OTTAWA — As hospitals across Canada begin cancelling and postponing surgeries to contend with the spread of COVID-19, provinces and territories have deemed abortions an essential service.
As the news broke that hospitals were suspending non-urgent and elective surgeries and procedures both in Canada and abroad, stories emerged of abortion access being impeded. In both Texas and Ohio, lawmakers listed abortions among nonessential surgeries and medical procedures that would be delayed to free up resources for the fight against COVID-19.
Health care is under provincial and territorial jurisdiction, meaning that the extent to which surgeries and procedures are being cancelled vary across Canada. However, while all provinces and territories have placed new limits on the kinds of surgeries and procedures being provided, they’ve confirmed to CTVNews.ca that regular abortion access will continue.
Rolanda Ryan, owner of the Athena Health Centre, an abortion clinic in St. John’s, N.L., welcomed the news.
“The people leading us here in the province absolutely see it as an essential service, because it’s time sensitive and it’s medical necessary,” Ryan said.
“The worst case scenario, if we closed our doors, is somebody trying to do it themselves…in places in the world where abortion is illegal and unacceptable, women die.”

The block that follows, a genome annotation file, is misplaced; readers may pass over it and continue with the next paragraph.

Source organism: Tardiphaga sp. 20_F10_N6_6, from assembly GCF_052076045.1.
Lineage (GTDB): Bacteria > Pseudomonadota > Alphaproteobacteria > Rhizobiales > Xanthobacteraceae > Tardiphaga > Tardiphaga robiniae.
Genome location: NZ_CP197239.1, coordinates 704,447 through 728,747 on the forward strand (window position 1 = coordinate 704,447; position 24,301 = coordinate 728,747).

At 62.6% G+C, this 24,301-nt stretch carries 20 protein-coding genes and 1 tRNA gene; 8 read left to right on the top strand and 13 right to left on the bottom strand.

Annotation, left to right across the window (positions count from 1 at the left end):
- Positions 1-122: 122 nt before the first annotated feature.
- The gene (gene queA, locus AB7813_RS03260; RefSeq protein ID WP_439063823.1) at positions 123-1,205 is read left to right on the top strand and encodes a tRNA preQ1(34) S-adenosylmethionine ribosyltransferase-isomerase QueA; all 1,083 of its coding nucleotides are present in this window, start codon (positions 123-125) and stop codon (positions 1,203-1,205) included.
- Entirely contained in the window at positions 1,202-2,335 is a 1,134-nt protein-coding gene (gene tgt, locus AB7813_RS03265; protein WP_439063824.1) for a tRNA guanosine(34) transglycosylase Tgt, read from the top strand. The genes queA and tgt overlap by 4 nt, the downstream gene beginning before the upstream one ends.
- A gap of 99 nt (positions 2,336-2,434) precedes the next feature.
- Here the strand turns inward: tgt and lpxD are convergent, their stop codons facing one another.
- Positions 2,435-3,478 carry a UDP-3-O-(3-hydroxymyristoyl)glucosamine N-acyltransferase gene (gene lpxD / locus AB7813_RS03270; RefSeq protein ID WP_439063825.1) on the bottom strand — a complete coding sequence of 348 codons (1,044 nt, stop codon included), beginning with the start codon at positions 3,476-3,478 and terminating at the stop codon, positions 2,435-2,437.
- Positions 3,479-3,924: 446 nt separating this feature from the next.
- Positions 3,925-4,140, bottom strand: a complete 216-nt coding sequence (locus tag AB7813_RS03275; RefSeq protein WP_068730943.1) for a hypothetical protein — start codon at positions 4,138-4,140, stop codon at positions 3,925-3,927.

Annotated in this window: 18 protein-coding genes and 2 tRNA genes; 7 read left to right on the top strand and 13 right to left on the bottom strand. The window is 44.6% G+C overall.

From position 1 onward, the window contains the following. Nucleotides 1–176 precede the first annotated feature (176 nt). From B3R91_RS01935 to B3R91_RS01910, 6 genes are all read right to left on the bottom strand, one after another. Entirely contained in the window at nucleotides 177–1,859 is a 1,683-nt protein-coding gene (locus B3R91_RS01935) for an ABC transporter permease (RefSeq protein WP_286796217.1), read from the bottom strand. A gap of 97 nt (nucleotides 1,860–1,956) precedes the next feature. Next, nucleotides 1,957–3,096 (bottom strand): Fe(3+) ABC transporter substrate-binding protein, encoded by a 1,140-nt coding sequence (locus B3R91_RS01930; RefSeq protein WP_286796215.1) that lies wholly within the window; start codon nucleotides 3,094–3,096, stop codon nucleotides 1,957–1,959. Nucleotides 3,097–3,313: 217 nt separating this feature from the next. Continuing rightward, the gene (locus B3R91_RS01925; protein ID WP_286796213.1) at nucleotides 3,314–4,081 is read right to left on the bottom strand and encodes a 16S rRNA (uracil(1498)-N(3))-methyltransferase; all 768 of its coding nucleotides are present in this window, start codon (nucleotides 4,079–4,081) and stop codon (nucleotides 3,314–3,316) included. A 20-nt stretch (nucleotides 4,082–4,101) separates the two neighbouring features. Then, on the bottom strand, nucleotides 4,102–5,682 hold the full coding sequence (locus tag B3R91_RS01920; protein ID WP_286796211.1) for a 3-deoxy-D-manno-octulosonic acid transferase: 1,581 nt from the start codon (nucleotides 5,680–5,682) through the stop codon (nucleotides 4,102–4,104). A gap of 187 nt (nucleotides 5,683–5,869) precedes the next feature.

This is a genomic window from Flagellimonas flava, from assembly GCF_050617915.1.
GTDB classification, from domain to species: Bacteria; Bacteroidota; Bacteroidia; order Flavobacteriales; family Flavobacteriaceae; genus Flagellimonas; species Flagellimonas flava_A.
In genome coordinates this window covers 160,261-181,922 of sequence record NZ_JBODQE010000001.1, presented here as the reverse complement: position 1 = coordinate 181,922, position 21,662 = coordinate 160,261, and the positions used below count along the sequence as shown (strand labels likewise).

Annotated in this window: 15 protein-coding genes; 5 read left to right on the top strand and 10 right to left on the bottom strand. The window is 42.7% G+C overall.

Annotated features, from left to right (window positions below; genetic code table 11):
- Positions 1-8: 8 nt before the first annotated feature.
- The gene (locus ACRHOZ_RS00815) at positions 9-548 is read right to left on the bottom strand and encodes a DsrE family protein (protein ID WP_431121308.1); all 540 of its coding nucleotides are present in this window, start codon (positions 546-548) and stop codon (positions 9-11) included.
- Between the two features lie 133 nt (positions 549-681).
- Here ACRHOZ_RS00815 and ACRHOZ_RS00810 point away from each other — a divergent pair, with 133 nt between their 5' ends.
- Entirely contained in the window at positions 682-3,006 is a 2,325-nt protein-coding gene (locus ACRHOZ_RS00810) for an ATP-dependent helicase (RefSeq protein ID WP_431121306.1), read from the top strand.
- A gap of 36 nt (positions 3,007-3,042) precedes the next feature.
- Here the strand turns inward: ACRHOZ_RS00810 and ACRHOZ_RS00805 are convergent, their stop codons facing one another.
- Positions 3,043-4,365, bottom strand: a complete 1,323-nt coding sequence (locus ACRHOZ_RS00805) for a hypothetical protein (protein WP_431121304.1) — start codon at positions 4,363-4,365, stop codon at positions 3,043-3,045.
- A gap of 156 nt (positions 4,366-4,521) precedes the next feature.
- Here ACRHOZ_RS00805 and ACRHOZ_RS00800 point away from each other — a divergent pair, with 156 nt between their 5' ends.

She explained that not having access to abortion does not mean it doesn’t happen.
“People who want an abortion will put their lives on the line to get one, and you want to make sure that if it’s being done, it’s being done safely,” Ryan said.
CTVNews.ca reached out to every province and territory to confirm whether abortion services would be impacted. Here’s what they said.
The province has cancelled elective surgeries, but will continue to provide access to abortions.
“Urgent and emergency procedures are continuing at BC Women’s Hospital + Health Centre. Non-urgent procedures are being postponed, as appropriate,” said Vincent Chou, a spokesperson for the Provincial Health Services Authority.
“We continue to deliver [babies], perform C-sections and terminations, along with any other emergency and urgent procedures.”
While Alberta Health Services has cancelled all non-urgent surgeries and procedures across its facilities, abortion access remains unimpeded.